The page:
In 2006, Virginia joined a growing number of states in creating a Putative Father Registry. There has been a bill before congress for quite some time which would create a National Putative Father Registry, but to date, it has not been enacted.
In Virginia Adoption Law it is not necessary for a birth father to be named on the birth certificate to acquire parental rights. If he is the biological father, than he still has parental birth rights to the child.
In Virginia Adoption Law, birth fathers have full parental rights. Consequently, a birth mother has no legal right to conceal the identity of the birth father. They must either consent to the adoption in writing or be served with notice of the adoption.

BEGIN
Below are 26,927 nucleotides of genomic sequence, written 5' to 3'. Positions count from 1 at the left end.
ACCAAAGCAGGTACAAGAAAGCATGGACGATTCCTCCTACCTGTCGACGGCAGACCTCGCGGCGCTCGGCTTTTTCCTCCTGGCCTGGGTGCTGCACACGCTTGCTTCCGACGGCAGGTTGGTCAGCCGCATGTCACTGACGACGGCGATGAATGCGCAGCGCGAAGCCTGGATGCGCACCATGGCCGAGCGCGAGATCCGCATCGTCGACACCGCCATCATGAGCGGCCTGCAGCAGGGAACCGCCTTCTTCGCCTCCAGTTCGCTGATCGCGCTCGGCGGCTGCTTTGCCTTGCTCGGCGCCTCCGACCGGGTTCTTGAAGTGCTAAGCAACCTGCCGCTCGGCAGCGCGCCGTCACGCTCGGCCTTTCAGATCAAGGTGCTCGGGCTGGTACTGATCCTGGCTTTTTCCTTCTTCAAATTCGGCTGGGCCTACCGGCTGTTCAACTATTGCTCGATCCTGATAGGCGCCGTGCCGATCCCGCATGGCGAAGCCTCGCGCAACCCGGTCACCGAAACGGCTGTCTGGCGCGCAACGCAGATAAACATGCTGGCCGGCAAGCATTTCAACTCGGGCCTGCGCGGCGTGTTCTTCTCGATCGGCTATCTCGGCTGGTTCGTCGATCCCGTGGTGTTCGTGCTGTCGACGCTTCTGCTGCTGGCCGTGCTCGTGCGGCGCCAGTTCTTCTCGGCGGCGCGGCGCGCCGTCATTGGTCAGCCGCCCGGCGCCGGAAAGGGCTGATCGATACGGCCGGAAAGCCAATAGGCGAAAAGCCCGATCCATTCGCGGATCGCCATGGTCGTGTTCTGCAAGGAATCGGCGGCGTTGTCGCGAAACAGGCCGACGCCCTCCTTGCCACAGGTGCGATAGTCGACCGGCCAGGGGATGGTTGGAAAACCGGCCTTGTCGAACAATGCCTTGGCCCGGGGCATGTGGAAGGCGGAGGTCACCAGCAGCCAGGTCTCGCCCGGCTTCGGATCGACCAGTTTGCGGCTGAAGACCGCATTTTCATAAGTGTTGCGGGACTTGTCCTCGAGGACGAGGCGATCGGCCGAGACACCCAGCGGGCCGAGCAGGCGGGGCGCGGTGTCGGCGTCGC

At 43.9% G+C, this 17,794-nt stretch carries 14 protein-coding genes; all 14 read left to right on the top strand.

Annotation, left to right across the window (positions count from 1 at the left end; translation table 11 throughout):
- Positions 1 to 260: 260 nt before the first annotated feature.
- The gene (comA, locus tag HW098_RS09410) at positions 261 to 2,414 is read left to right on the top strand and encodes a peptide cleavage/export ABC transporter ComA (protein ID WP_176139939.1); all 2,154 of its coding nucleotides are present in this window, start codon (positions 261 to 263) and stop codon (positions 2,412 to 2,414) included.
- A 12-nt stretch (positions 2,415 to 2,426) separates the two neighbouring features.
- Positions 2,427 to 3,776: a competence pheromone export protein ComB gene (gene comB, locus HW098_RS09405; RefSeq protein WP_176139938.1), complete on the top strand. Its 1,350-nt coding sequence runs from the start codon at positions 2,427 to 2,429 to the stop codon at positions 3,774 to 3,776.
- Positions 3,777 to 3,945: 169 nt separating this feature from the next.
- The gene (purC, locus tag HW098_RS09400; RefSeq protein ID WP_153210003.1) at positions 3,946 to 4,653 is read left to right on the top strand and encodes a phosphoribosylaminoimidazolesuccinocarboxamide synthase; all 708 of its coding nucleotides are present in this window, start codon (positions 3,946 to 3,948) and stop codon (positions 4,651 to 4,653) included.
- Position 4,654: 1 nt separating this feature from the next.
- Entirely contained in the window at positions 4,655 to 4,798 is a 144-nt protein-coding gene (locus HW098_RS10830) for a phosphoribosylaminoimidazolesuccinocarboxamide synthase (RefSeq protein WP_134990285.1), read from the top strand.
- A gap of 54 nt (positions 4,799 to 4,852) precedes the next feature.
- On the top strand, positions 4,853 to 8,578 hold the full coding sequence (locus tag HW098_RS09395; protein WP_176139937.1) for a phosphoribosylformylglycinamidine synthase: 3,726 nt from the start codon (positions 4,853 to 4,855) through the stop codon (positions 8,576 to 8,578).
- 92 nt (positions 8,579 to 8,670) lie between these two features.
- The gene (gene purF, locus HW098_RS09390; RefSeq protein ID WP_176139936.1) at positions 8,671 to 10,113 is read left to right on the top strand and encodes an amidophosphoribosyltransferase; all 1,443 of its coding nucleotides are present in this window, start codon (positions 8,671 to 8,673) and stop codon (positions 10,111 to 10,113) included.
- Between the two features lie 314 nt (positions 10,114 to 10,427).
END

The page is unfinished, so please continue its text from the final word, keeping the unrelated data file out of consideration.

Sometimes a birth mother does not know the full identity of the birth father. However, it is also important to understand that a birth mother may be reluctant to identify the birth father because of various emotions, such as shame or fear, and may simply deny knowing his identity.
In Virginia, fathers and mothers have the same legal rights, and a birthfather has the same rights as a birthmother. However, these rights can greatly diminish if the birthfather has not played an active role in the child's life.